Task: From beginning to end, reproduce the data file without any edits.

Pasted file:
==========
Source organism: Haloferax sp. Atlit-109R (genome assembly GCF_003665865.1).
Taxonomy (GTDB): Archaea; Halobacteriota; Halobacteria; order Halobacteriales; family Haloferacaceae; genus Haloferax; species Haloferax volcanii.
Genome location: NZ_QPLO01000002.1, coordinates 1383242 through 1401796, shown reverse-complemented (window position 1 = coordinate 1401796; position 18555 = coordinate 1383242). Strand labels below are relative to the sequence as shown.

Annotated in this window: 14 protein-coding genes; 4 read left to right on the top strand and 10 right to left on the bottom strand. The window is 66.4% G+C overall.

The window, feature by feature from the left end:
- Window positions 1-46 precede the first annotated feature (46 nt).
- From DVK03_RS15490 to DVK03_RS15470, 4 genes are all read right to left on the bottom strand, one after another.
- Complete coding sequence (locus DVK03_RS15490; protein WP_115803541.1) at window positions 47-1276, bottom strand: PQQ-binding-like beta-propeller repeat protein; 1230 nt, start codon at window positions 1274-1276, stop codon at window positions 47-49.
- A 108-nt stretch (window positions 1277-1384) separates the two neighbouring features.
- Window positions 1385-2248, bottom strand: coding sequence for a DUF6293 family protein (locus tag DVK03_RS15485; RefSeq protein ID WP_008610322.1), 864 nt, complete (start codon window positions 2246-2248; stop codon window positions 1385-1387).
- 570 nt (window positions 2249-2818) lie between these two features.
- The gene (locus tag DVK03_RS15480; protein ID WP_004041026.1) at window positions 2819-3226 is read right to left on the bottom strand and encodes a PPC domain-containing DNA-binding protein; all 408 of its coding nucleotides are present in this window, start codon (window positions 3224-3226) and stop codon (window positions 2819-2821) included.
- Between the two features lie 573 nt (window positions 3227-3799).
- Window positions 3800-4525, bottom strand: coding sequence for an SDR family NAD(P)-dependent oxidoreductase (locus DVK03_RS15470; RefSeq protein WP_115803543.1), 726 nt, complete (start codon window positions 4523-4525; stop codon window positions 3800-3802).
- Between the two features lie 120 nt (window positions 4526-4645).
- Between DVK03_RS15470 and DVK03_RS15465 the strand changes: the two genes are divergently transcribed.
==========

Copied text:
Source organism: Haloferax sp. Atlit-109R (genome assembly GCF_003665865.1).
Taxonomy (GTDB): Archaea; Halobacteriota; Halobacteria; order Halobacteriales; family Haloferacaceae; genus Haloferax; species Haloferax volcanii.
Genome location: NZ_QPLO01000002.1, coordinates 1383242 through 1401796, shown reverse-complemented (window position 1 = coordinate 1401796; position 18555 = coordinate 1383242). Strand labels below are relative to the sequence as shown.

Annotated in this window: 14 protein-coding genes; 4 read left to right on the top strand and 10 right to left on the bottom strand. The window is 66.4% G+C overall.

The window, feature by feature from the left end:
- Window positions 1-46 precede the first annotated feature (46 nt).
- From DVK03_RS15490 to DVK03_RS15470, 4 genes are all read right to left on the bottom strand, one after another.
- Complete coding sequence (locus DVK03_RS15490; protein WP_115803541.1) at window positions 47-1276, bottom strand: PQQ-binding-like beta-propeller repeat protein; 1230 nt, start codon at window positions 1274-1276, stop codon at window positions 47-49.
- A 108-nt stretch (window positions 1277-1384) separates the two neighbouring features.
- Window positions 1385-2248, bottom strand: coding sequence for a DUF6293 family protein (locus tag DVK03_RS15485; RefSeq protein ID WP_008610322.1), 864 nt, complete (start codon window positions 2246-2248; stop codon window positions 1385-1387).
- 570 nt (window positions 2249-2818) lie between these two features.
- The gene (locus tag DVK03_RS15480; protein ID WP_004041026.1) at window positions 2819-3226 is read right to left on the bottom strand and encodes a PPC domain-containing DNA-binding protein; all 408 of its coding nucleotides are present in this window, start codon (window positions 3224-3226) and stop codon (window positions 2819-2821) included.
- Between the two features lie 573 nt (window positions 3227-3799).
- Window positions 3800-4525, bottom strand: coding sequence for an SDR family NAD(P)-dependent oxidoreductase (locus DVK03_RS15470; RefSeq protein WP_115803543.1), 726 nt, complete (start codon window positions 4523-4525; stop codon window positions 3800-3802).
- Between the two features lie 120 nt (window positions 4526-4645).
- Between DVK03_RS15470 and DVK03_RS15465 the strand changes: the two genes are divergently transcribed.